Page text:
Intelligence quotient, or IQ for short, is the relationship between a person’s potential and the statistical normal of all possible results. How is IQ measured? They are tested based on a person’s concrete and abstract reasoning in subject ways, based on age and development norms.
It usually consists of a number of tasks measuring various measures of intelligence. These include short-term memory, analytical thinking, mathematical ability and spatial recognition. However, the purpose of an IQ test is not an attempt to measure the amount of information one has learned, but rather it attempts to measure their capacity to learn.

Not fixed at birth 

IQ was initially considered to be genetic and fixed. However, a study at Michigan University revealed that at least one aspect of IQ measure can be improved. The researchers found that fluid intelligence, which is the ability to solve abstract problems without depending on previous knowledge, skills or experience, can be improved with specific and targeted training of working memory.

Understanding and dealing with a wide variety of abstract relationships between concepts, objects and things in our environment – also referred to as relational skill – is necessary for children and adults to function and perform at school, at work and in our daily lives. In academics, relational skills are necessary for math and language skills to emerge. The concept of more than or less than is one example of relational skill needed to understand mathematics.

How can we help our children have better relational skills? 

Doing math will help because it develops their ability to notice relationships between numbers. A strong co-relation has also been found between a child’s relational skills and IQ scores. Through math practice, your child not only sharpens their relational skills, they also sharpen their own learning process and capacity to learn.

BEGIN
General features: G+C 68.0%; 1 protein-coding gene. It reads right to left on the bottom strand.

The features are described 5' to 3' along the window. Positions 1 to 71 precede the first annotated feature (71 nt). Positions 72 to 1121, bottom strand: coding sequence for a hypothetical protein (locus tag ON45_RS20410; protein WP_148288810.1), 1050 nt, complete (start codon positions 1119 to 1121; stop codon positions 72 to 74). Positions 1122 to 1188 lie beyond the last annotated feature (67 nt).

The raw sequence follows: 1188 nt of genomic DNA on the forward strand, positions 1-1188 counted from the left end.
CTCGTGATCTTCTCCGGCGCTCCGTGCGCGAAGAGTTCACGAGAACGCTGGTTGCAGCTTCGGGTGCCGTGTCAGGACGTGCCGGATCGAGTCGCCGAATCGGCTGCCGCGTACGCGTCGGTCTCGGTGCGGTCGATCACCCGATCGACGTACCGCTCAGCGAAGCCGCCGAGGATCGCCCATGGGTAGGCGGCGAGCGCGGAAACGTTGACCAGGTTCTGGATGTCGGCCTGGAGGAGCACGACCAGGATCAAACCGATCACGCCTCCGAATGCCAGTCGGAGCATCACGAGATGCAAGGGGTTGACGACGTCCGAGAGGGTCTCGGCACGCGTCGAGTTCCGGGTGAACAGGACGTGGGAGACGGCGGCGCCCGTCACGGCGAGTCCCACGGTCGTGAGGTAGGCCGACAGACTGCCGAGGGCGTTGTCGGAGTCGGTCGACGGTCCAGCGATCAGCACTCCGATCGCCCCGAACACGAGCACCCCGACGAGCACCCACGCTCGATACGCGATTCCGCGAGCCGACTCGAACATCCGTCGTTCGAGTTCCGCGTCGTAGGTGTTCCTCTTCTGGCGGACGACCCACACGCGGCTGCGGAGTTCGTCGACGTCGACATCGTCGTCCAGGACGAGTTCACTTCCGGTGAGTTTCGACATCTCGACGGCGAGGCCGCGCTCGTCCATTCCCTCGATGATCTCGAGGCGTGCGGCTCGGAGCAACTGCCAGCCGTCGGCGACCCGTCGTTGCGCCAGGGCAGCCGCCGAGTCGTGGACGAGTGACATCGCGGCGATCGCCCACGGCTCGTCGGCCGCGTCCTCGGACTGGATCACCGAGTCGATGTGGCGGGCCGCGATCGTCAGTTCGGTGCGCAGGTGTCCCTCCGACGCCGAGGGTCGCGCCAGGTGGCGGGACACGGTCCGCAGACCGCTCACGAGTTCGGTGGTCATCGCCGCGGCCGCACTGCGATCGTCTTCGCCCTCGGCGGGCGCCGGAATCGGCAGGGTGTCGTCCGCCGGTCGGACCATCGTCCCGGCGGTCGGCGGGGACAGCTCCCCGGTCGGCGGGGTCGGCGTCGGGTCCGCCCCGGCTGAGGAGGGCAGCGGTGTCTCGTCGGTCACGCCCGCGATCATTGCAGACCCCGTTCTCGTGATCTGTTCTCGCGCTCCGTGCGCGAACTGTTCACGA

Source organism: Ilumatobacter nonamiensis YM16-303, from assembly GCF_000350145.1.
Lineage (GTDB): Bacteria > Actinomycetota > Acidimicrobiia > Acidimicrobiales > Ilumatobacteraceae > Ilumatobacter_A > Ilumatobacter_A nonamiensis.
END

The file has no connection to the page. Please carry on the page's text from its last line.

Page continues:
Building up on intelligence and IQ 

A study by Stanford University School of Medicine found that personalised-tutoring, coupled with arithmetic practice helped children to remember better. The findings also suggest that when children are able to solve basic arithmetic problems from memory, their brain is more prepared to tackle more complex questions. So how can we ensure that our children start off with the right foundation?

Find an approach that combines the benefits of personalised training with the discipline of self-learning and self-discovery; an approach that is designed to introduce new concepts in incremental steps to make learning math easier.

However, practice alone is not enough, and practice with little understanding of the concepts can be ineffective. It is the brain storming process; the understanding of concepts, problem solving, critical thinking and logical reasoning, on top of personalised training and practice that deepens and improves their understanding.

Are these processes fostered in your child? Are they engaged in dialogue and encouraged to exercise problem solving, critical thinking and logical reasoning?

If your child has a low or average IQ score, don’t be disheartened.

It does not mean the scores will remain the same. It simply means there is potential for them to do better. Because intelligence and IQ can be improved. All you need is to exercise your brain.

And early exposure to math can go a long way.